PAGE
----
XXIst Century Versailles from the palace website
Ah, Versailles! All the French kings from Louis the XIII th onward seem to have loved it. Louis had a little hunting lodge there and his son decided to enlarge the hunting lodge until they got… Versailles.
It would be nice to think of the process as organic, similar to that of expanding flowers in water, but the evolution was actually long drawn out, involving casts of thousands. Very impressive are the results: a huge, golden palace radiating avenues like rays of the sun, and these days radiating half mile long lines of Chinese tourists waiting patiently to visit this monument to the glory of France, and in the mean time trailing selfie sticks while posing in front.
As a piece of absurdity on a very grand scale, you can hardly improve upon the palace, and since these days the gilding has been re-done, the blinding bling is enough to attract a good deal of out of town custom. But what do I know? This time out, I never even went inside. My whole reason for visiting Versailles was to donate two rare old bottles of perfume to the Osmotheque Continue reading
It was Mrs. Bonaparte, aka Josephine, who turned the general on to scent. Left to his own devices, Napoleon might have preferred the smell of gunpowder in the morning, but he was besotted by Josephine and perfume was – civilizing.
It is something of a stretch to say that he brought perfume back into fashion. Those who survived the Terror needed some cheering up, and if that meant champagne and perfume, so be it. He certainly did nothing to stop it, as a more dour sort of dictator might have done. The coast was officially clear, the old royal perfume house of Houbigant returned to Paris, and the good times began to roll once more.
Penhaligon’s Hammam Bouquet from 1872
Catherine Donzel writing about national preferences in Le Parfum puts it like this: “Industrial perfumery must take into account cultural habits. Therefore in Britain detergents are often scented with patchouli: it’s a fragrance that the English have appreciated for a long time….In France it’s another matter: since forever cleanliness is associated with the odor of lavender.”
This statement surprised me somewhat since quite frankly I would have guessed it to be the other way around. That perception might have been different had I been able to visit men’s clubs. The greatest perfumes that came out of England – and there have been several – are for men. Ladies may be getting more attention these days because of niche perfumery, but in the past, the very best English perfumery was masculine. Continue reading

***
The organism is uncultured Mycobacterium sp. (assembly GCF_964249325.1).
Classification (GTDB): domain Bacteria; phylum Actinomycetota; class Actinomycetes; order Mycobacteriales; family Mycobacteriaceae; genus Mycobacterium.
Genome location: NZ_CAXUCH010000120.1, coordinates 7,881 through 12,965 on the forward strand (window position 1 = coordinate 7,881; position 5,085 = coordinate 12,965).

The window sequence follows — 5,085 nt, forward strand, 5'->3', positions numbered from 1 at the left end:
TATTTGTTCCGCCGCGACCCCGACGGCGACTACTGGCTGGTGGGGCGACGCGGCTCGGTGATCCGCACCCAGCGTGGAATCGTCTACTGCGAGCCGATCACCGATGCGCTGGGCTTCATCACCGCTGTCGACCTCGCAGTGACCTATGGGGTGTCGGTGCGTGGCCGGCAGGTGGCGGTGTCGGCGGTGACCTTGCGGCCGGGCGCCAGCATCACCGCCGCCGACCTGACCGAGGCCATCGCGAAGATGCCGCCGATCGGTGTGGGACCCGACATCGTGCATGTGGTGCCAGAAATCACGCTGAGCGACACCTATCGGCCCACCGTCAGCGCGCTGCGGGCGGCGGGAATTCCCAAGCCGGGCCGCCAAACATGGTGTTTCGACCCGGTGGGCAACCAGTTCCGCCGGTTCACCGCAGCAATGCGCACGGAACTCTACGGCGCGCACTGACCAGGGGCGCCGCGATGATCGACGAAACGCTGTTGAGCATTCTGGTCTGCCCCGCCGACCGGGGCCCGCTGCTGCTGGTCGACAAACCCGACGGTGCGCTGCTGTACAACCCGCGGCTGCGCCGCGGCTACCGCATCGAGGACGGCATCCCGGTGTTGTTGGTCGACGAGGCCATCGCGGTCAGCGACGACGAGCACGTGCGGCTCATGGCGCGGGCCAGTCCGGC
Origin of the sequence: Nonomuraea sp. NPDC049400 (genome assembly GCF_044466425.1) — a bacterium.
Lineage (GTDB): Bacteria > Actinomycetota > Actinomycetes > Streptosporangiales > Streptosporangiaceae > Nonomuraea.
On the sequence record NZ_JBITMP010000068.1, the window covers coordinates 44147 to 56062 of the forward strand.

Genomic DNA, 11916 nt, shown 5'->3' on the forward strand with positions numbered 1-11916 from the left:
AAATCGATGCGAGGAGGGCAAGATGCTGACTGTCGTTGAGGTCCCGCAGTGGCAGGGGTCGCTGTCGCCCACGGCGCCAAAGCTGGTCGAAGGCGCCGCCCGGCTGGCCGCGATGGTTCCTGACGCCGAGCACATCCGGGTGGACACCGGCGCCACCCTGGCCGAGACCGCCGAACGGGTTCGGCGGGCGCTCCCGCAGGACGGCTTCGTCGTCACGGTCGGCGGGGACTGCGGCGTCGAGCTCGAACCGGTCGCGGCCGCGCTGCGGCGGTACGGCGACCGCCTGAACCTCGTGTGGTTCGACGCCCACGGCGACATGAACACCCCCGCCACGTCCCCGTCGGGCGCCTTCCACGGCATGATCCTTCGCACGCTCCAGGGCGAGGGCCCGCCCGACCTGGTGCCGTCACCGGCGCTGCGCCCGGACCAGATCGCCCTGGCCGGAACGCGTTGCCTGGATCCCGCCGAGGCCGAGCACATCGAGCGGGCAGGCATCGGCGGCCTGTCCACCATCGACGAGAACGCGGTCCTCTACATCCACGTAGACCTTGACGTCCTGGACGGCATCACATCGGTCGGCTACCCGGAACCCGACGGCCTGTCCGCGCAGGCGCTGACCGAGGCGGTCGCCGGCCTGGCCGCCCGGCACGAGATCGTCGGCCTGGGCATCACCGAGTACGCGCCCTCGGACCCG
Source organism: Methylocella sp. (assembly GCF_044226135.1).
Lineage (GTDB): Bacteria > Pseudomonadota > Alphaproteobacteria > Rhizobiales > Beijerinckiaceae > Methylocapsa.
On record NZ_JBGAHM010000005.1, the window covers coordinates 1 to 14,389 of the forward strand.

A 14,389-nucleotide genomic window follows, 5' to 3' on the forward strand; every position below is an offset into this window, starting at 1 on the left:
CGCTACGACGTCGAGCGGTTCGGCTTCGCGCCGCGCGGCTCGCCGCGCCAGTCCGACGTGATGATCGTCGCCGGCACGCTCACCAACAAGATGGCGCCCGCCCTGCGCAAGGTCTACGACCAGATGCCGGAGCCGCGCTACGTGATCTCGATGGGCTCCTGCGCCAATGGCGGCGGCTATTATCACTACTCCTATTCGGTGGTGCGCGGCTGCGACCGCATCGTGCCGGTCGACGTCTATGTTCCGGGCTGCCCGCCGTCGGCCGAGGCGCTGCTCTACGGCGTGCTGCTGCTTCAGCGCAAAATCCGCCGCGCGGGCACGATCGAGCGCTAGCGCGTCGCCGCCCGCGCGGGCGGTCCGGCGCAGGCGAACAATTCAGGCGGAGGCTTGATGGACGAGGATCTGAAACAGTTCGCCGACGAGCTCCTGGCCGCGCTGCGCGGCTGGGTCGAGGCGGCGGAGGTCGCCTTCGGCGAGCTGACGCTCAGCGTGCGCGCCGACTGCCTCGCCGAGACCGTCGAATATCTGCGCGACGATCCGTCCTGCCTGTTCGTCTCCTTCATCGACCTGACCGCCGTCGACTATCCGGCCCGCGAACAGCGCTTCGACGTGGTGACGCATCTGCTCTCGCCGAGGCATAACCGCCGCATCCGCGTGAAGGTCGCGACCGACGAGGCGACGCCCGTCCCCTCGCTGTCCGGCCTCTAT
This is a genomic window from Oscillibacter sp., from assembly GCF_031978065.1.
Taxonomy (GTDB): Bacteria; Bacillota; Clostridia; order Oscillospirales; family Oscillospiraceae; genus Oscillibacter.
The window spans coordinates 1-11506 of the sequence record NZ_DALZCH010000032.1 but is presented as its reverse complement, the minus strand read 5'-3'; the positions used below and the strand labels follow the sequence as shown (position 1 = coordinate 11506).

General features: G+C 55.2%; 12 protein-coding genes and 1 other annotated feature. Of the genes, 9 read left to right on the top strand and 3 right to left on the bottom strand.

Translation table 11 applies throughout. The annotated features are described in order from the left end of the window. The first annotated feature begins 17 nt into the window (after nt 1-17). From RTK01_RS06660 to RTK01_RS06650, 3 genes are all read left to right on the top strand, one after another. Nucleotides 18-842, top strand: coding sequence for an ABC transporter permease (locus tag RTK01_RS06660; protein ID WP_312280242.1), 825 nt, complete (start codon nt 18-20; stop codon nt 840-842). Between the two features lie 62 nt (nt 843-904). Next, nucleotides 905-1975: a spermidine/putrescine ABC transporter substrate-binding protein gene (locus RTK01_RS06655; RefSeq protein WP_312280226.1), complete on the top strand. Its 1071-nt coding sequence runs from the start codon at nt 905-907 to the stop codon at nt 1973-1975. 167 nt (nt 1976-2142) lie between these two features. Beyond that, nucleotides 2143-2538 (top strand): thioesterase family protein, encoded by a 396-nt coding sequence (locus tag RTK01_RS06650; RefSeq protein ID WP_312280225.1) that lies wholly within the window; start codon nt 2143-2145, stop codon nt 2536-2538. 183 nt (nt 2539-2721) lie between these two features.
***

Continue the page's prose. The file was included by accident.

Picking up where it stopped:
Orange Sanguine from Atelier Cologne
Do you recall Soda Stream? That was the system which allowed you to create your own carbonated sodas . You could buy the equipment and the carbonating packets at Bed Bath and Beyond, and a few summers ago, in the lost era before the Paleo Diet took serious hold and before gluten became unfit for human consumption, there was soda pop.
Now soda is considered worse than wine, which at least has anti-oxidents going for it. Soda is merely an indulgence, a fattening, tooth decaying indulgence at that. I have to sneak about with my glasses of Dr. Brown’s Cherry Soda. Yes. I know. Continue reading
Early Fracas advertising
Peaches unexpectedly have a great deal to do with 20th century perfume. Peach sits so prominently in so many formulas, as it does in Fracas, next to the orange blossoms and the bergamot. What made this omnipresence possible? Success. Or sales. Or aldehyde C14 if you prefer. It’s in Chant d’Aromes, and yes , everyone points out the peach in Mitsouko, (that’s practically a tourist attraction by now.) Well, ditto Fracas.
Somehow or other Fracas is often the perfume of respectable women. How does that come about?One explanation may be that the heart has built in restraint, like a camisole over a bosom, consisting of orris and carnation, in other words the exuberant tuberose is there buxom as can be, but so is the fabric smell from orris, while carnation provides the starch. Continue reading
Oakmoss in nature
Oakmoss is pretty hard to find now. Once it was a cinch to smell the dry and pungent scent of oakmoss in fragrances, moss was part of every chypre, now because of regulations, oakmoss is largely banned and the sort that is allowed in fragrance (ie IFRA compliant meaning it is in line with the dictates of the Industry watchdog) has low atranol.